When a culture is deeply embedded by processes, rules, ways of behaving and what’s accepted and what’s not, it’s hard to change. I know that company after company comes in talking about organizational change. You see the data that 15% of companies that go through a significant organizational change actually make the change. That’s 85% that don’t.
It’s a challenging situation. I’ve heard of companies that break themselves apart, which is where pharmaceuticals is going. Pharmaceuticals no longer have R&D as the mother ship. They are tangential to the mother ship because they need to be able to do it that way. That would be the example. My goal is to do it early. Get in early.
Patrick: Get in early at an organizational level. You’re willing to do individual coaching within larger organizations. When you start looking at organizational development or organizational change, then you like working with smaller companies?
Leland: I do.
Patrick: How do you measure results? I know that a lot of times as a CEO any time that I get a potential vendor, supplier or partner coming in, that’s a question that I’m always curious about.
I may have my own idea about how I’d measure results, but I always think it’s always good to hear how someone responds to that. Especially in coaching, digital marketing or social media, I ask, “How do you measure results in your business?”
Leland: One of the ways it starts is with what you’re going after. What’s the target? When I say that I’m going to help someone become faster, better, smarter, bigger or whatever it happens to be, I want them to understand what that means exactly. What are we looking for? I’ll give you both an individual example and a team example.
In an individual’s case, it’s because they’re not soliciting input on a regular basis. They occasionally ask questions, but they pretty much talk over people.
Patrick: You’re saying this is an example. This isn’t a generality?
Leland: No, this is a real life example. What we’re going after is the person being able to fluidly take in input but then act. It’s not just taking in input and stalling. It’s taking in input and acting. That was the goal.
They weren’t doing it before, so used through 360s we actually were able to describe very specifically how they were. This is what they weren’t doing, but they wanted to be doing. Whatever it is, three, four, five or six months later, you assess again. You ask people not generally what’s better, but be specific. What happens?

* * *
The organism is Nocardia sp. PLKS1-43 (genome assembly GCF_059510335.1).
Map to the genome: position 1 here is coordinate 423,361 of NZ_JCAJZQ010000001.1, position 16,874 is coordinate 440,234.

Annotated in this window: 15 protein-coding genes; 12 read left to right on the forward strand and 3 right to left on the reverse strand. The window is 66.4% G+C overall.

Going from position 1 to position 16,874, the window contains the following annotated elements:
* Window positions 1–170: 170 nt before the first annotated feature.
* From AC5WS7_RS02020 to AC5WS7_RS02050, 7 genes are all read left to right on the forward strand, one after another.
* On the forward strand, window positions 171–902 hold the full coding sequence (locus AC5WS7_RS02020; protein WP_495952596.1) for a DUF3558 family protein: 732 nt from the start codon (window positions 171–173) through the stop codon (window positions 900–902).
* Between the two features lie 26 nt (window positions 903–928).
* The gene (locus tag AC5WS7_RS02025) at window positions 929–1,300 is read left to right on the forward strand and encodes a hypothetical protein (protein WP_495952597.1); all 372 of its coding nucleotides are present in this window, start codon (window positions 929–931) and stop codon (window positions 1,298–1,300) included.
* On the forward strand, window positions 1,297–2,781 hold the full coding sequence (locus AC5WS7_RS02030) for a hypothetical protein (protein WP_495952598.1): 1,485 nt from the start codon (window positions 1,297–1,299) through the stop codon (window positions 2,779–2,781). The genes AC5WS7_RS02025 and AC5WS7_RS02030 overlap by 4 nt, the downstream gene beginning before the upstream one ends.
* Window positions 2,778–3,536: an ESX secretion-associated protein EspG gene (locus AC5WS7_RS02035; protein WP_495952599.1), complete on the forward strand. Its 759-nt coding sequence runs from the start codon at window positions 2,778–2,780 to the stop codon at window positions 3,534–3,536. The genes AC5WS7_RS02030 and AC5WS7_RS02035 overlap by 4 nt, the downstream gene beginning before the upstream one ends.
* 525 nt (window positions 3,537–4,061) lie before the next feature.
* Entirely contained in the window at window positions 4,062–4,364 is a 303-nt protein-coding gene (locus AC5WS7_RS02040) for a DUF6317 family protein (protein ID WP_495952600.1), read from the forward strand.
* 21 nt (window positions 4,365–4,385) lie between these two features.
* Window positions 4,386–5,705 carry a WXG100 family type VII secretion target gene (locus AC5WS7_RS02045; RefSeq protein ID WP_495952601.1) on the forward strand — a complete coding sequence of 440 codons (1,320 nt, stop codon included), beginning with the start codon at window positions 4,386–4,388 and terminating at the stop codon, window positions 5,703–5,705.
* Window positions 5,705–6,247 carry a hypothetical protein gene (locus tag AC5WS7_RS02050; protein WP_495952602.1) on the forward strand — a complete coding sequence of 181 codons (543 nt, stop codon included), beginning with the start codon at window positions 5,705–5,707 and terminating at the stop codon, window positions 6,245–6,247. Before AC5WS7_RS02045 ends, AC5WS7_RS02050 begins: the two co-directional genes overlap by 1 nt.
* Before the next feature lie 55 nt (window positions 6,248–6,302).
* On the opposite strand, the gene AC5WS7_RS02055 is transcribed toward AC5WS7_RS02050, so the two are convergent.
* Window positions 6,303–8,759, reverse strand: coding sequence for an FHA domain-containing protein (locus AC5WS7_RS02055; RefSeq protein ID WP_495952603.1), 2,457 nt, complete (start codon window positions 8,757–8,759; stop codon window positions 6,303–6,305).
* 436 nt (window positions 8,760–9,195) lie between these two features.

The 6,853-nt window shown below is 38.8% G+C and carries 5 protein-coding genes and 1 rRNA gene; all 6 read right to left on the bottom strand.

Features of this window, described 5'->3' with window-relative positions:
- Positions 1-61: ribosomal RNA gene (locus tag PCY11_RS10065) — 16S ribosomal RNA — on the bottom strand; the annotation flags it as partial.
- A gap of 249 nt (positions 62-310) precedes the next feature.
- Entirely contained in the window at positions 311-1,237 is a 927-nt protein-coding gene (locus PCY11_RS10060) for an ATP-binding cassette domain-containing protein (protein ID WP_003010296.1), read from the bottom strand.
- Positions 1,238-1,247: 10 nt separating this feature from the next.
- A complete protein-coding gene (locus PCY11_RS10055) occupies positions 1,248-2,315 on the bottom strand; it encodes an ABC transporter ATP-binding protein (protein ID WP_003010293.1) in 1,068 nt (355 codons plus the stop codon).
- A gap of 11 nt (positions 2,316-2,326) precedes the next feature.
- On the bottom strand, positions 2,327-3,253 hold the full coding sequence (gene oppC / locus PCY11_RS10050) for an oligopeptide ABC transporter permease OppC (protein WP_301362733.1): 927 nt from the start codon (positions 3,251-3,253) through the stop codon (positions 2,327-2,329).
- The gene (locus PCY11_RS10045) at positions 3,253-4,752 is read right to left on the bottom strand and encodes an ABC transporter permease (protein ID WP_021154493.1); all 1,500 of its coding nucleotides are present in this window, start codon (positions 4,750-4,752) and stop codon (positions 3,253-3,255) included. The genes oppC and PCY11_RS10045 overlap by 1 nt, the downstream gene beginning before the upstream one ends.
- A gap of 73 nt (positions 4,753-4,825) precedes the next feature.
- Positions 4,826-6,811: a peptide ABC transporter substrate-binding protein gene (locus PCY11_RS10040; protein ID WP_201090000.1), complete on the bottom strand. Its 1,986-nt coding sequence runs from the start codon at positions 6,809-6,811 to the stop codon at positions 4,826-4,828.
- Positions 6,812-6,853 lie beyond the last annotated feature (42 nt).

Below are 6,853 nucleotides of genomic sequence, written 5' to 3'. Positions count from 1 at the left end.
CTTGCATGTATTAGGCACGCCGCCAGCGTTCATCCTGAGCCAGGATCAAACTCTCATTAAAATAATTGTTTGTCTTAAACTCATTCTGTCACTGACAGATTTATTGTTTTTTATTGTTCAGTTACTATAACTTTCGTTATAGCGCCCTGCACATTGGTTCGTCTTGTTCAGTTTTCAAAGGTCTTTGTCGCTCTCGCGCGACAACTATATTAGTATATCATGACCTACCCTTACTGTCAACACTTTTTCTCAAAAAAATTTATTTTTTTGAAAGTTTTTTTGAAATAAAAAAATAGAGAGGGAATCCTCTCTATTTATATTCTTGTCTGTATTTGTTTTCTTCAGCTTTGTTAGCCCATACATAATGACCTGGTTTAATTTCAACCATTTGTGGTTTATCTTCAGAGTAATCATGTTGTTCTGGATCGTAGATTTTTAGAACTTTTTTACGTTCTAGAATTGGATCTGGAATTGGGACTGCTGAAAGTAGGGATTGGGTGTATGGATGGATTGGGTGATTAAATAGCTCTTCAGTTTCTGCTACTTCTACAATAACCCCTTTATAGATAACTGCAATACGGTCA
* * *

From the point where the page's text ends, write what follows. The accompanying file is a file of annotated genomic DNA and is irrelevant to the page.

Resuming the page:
They say, “Well, she’s not interrupting. She’s stepping back and asking me questions. He’s not just asking me questions. He’s asking me penetrating questions. He’s really listening to my ideas. She does not always agree with me, but I know I’m being heard.”
Then I’ll always ask for why. Why is that true? Why do you say that? I have concrete examples to show to someone. This is how you were. This is how you are now.
I do a second thing. I want to know what that person has made a contribution to in terms of company results. Then we try to understand through questions when we talk in the 360s with the people around them or with them directly. What about the work that we’ve done may have contributed to that result?
I can’t point a direct line. I don’t think any coach can. You can’t say, “Oh, because of me, you got these results.” You can say, “Because of the work that we did together, there’s been a contribution to that result. We believe it’s a better result than we would have gotten otherwise.”
Patrick: There’s kind of a quantitative and qualitative part of it?
Patrick: When I would be working with my team, I’m very goal oriented. I’ve been this way since I was a kid. As I’ve grown in my career, I’ve gotten more refined in what we call the “as measured by.”
How do you know that you achieved this goal? You do SMART goals. You have a very clear “as measured by.” Either you’ve met it, or you didn’t meet it based on that.
You’re kind of doing that. On the up front process, you’re setting goals and saying, “These are the things that we’re trying to achieve. These are the ‘as measured by’.”
You’re doing the “as measured by” by going back to the same people that you had feedback from in the beginning. There’s also a real effort, at least on a qualitative basis to say, “This is also helping us as a company or as a decision making engine to make better decisions.” Are people buying into that when you have those conversations?
Leland: They are. Part of the experience that you would have as a client is having those SMART goals. The SMART goal was that I’m going to be more open to input and to people’s feedback. Then we do mini experiments and tests to try it out. We assess the results.
We actually have them identify someone who’s actually in the moment there with them to help them assess the results, learn from that data and then do the next exercise. Then we do the next exercise.
At the end of the day they’ve got six, seven or eight exercises where they’re in a real meeting dealing with a real issue. They’re doing personal feedback and getting someone else’s feedback on how they showed up at that meeting.
Patrick: You mentioned that you were going to give me two examples, an individual example and an organizational example. What about the organizational example?
Leland: I’d say it’s a question of decision-making. I always want to know what that means to you. People say, “We’re taking too long to make decisions.” This is a recent example again.